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12 things you only get if you've celebrated Christmas in Sweden

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12 things you only get if you've celebrated Christmas in Sweden
Why aren't you coming down the chimney, Santa? Photo: Henrik Montgomery/TT
13:53 CET+01:00
Warning: Some of this may only make sense to you if you've ever celebrated Christmas in Sweden.

1. You would never call a Swede at 3pm on Christmas Eve. Because Donald Duck.


Christmas is a time of family, good food and irate ducks. Photo: SVT

2. You've tried eating the meatballs before the pickled herring. And it made you the least popular person at the julbord.

READ ALSO: An idiot's guide to the Swedish julbord


In Sveeeden we have a system. That goes for the julbord too. Photo: Leif R Jansson/TT

3. Pickled herring in general. Just saying.


You even have a favourite kind of pickled herring, be it senapssill or löksill. Photo: Fredrik Sandberg/TT

4. You know which Julkalender is the best one. Even though you've never actually seen it.


And it's probably this one. Photo: Stefan Lindblom/TT

5. You would never say påskmust is the same as julmust. You learned this the hard way.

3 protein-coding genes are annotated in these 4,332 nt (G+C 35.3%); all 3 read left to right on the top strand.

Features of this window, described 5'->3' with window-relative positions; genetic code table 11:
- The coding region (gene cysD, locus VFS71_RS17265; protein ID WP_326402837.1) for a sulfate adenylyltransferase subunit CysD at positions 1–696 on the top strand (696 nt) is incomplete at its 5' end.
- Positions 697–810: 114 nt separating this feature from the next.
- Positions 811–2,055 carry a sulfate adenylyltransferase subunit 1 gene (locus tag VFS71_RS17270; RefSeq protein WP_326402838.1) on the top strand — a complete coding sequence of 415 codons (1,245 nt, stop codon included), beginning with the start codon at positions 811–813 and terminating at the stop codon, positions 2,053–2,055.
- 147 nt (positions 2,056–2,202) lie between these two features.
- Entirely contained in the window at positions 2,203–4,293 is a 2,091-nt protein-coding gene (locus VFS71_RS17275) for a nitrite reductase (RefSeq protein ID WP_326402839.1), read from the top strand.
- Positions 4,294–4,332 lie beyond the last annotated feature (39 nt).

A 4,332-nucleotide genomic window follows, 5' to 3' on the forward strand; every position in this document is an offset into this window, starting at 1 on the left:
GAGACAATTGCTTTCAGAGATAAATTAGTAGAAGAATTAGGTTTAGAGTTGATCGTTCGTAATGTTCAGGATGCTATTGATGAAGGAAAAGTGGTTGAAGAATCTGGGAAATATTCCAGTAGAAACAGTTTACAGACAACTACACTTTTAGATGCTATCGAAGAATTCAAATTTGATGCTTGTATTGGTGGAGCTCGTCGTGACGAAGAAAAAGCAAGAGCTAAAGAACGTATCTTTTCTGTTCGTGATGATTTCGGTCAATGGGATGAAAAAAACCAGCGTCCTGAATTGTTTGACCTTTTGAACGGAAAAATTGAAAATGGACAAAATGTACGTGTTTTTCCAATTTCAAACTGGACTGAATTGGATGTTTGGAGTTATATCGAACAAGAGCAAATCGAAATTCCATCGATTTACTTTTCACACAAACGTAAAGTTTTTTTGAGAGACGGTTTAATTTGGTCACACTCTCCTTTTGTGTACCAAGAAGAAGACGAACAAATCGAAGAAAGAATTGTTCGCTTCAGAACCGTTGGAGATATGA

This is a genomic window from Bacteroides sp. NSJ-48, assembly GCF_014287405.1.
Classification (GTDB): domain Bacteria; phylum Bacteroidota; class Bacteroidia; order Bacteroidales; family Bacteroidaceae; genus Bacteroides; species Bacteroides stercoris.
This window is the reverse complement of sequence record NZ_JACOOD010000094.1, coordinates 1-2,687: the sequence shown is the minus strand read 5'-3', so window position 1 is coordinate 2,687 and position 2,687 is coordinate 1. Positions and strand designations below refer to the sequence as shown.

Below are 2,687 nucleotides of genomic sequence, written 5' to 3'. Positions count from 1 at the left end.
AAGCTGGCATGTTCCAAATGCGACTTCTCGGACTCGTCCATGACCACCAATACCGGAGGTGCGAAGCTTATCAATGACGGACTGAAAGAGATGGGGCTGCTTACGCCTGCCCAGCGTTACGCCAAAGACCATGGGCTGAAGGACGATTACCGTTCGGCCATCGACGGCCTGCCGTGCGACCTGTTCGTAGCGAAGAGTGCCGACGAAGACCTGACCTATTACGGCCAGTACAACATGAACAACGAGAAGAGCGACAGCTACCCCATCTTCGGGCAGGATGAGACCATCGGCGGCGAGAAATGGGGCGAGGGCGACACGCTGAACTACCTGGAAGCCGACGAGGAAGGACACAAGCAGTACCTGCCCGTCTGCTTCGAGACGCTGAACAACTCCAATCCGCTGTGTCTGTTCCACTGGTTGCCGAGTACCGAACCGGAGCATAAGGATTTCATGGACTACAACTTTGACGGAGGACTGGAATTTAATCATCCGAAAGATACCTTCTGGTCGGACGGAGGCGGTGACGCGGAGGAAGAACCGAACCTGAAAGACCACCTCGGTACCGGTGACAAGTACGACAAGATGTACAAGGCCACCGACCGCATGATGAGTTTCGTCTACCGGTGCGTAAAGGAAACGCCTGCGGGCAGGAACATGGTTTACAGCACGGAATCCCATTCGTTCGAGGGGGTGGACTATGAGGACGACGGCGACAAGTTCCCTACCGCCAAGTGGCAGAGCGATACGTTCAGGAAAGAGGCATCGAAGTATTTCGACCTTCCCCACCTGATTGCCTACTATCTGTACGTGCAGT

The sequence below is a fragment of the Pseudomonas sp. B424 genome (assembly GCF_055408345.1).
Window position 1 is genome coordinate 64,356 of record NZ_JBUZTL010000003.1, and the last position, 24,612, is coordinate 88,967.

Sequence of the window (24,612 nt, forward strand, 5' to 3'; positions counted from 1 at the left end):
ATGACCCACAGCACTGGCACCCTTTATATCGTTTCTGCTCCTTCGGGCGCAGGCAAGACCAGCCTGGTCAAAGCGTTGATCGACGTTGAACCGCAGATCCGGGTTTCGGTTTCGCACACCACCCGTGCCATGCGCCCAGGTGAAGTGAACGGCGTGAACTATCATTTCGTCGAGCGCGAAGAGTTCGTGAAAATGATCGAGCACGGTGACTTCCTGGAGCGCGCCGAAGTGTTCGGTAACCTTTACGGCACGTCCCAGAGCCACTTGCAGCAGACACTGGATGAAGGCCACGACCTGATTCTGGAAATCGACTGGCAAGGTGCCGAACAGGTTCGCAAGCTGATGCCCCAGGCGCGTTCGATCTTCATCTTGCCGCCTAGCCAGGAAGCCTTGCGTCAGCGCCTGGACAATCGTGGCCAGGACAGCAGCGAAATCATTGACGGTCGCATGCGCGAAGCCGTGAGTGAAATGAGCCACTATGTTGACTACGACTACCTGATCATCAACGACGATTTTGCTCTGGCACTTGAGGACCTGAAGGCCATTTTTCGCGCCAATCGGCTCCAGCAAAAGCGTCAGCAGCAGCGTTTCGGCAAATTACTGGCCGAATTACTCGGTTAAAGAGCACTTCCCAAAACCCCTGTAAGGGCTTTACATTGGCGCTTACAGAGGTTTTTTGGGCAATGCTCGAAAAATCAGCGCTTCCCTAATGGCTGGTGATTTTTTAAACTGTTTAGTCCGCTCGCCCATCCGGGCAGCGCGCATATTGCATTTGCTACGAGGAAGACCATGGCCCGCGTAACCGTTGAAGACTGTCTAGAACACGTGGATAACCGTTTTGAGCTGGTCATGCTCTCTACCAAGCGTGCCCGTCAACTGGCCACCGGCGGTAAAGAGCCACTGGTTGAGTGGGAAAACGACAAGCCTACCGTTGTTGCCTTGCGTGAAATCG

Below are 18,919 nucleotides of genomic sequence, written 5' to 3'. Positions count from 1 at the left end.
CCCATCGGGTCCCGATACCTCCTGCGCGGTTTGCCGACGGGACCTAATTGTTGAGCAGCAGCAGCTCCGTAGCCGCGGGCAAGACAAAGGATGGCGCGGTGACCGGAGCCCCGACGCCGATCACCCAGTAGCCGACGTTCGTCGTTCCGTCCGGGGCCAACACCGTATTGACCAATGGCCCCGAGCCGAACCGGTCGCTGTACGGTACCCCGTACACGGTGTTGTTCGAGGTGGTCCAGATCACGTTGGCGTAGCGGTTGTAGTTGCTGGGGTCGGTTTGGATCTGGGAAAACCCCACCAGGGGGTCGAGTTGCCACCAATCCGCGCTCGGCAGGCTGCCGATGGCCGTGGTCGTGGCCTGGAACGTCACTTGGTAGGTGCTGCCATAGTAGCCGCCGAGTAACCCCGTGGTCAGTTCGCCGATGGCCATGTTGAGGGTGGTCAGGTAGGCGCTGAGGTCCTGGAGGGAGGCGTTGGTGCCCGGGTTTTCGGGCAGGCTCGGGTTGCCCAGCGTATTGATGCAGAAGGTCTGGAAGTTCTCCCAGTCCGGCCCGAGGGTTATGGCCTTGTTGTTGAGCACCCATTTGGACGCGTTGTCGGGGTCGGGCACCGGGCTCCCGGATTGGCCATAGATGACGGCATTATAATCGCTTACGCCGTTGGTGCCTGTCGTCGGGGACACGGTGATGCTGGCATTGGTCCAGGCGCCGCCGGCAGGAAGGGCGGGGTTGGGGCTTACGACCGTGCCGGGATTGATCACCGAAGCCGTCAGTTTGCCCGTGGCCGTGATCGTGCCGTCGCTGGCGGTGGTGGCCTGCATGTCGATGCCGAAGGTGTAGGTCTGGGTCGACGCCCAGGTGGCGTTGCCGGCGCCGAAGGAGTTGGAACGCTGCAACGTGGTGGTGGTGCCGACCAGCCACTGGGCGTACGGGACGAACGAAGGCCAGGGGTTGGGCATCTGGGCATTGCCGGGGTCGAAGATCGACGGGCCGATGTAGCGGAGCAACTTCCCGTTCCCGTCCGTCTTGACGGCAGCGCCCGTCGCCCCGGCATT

But isn't it just the la...? No, not it's not just the label (although it is). Photo: Henrik Montgomery/Jessica Gow/TT

6. You even have a favourite brand of julmust. And it's probably the one your Swedish partner has told you to like.


Which one is your favourite? Photo: Claudio Bresciani/TT

7. You have these in every window. From the First Sunday of Advent to Tjugondag Knut.


It's pretty! Photo: Gorm Kallestad/NTB Scanpix/TT

8. You know what Tjugondag Knut is. And struggle to explain it to non-Swedish friends.


So... er... it's 20 days after Christmas... and Knut is... er... Photo: Jonas Ekströmer/TT

9. You know the lyrics to Hej Tomtegubbar. Because you were forced to learn this Christmas drinking song and now you can't get it out of your head even if you sing Feliz Navidad ten times in a row.

10. You know that Jultomten eats rice porridge and not milk and cookies. You also know the difference between the Jultomte (Santa Claus) and the Swedish tomte (a very short and angry man who looks after your house).

READ ALSO: Six weird Swedish Christmas foods to try if you're brave


You also know what happens when there's an almond in your porridge. Photo: Kenneth Paulsson/TT

11. You are able to instantly fake joy the second you unwrap your Christmas presents. Because in Sweden everyone opens their presents one by one as the rest of the family looks on (julklappsutdelning), so you don't even have a chance to let your disappointment settle before you are put in the spotlight.


We think this may not be the real Santa. Photo: Jan Collsiöö/TT

12. You know the answer to the question "Finns det några snälla barn...?" You say yes, but think no.


Are there any good children here...? Photo: Bert Mattsson/TT

Can you think of any other things you only get if you've celebrated Christmas in Sweden? Join the discussion on our Facebook page!

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